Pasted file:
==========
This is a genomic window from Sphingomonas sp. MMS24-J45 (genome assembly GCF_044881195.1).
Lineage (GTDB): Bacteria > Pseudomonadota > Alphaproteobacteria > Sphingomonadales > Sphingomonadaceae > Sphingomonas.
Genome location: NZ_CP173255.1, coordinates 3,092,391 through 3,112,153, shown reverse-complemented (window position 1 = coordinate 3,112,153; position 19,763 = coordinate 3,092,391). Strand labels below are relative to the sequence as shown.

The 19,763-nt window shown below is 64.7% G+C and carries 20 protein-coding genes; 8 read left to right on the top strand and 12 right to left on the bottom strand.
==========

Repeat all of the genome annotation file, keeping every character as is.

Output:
This is a genomic window from Sphingomonas sp. MMS24-J45 (genome assembly GCF_044881195.1).
Lineage (GTDB): Bacteria > Pseudomonadota > Alphaproteobacteria > Sphingomonadales > Sphingomonadaceae > Sphingomonas.
Genome location: NZ_CP173255.1, coordinates 3,092,391 through 3,112,153, shown reverse-complemented (window position 1 = coordinate 3,112,153; position 19,763 = coordinate 3,092,391). Strand labels below are relative to the sequence as shown.

The 19,763-nt window shown below is 64.7% G+C and carries 20 protein-coding genes; 8 read left to right on the top strand and 12 right to left on the bottom strand.